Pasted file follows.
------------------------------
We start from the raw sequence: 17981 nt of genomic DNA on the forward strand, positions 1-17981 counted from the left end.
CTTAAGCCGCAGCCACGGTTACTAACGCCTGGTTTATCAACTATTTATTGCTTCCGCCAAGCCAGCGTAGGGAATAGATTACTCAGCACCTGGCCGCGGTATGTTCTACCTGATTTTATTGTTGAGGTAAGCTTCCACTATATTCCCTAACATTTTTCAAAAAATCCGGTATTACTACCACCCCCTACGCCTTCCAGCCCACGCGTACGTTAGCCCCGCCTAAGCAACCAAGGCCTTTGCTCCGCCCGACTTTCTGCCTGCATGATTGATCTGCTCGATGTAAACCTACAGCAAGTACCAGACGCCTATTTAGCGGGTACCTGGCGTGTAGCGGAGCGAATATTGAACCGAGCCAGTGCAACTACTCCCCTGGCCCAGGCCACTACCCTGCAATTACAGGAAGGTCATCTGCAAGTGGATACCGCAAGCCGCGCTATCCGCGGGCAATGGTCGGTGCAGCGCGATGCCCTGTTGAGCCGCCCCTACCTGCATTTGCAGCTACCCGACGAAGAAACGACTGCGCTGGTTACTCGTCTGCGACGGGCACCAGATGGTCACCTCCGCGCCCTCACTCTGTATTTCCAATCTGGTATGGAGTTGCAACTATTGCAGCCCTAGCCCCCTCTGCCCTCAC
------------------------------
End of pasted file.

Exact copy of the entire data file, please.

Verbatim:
We start from the raw sequence: 17981 nt of genomic DNA on the forward strand, positions 1-17981 counted from the left end.
CTTAAGCCGCAGCCACGGTTACTAACGCCTGGTTTATCAACTATTTATTGCTTCCGCCAAGCCAGCGTAGGGAATAGATTACTCAGCACCTGGCCGCGGTATGTTCTACCTGATTTTATTGTTGAGGTAAGCTTCCACTATATTCCCTAACATTTTTCAAAAAATCCGGTATTACTACCACCCCCTACGCCTTCCAGCCCACGCGTACGTTAGCCCCGCCTAAGCAACCAAGGCCTTTGCTCCGCCCGACTTTCTGCCTGCATGATTGATCTGCTCGATGTAAACCTACAGCAAGTACCAGACGCCTATTTAGCGGGTACCTGGCGTGTAGCGGAGCGAATATTGAACCGAGCCAGTGCAACTACTCCCCTGGCCCAGGCCACTACCCTGCAATTACAGGAAGGTCATCTGCAAGTGGATACCGCAAGCCGCGCTATCCGCGGGCAATGGTCGGTGCAGCGCGATGCCCTGTTGAGCCGCCCCTACCTGCATTTGCAGCTACCCGACGAAGAAACGACTGCGCTGGTTACTCGTCTGCGACGGGCACCAGATGGTCACCTCCGCGCCCTCACTCTGTATTTCCAATCTGGTATGGAGTTGCAACTATTGCAGCCCTAGCCCCCTCTGCCCTCAC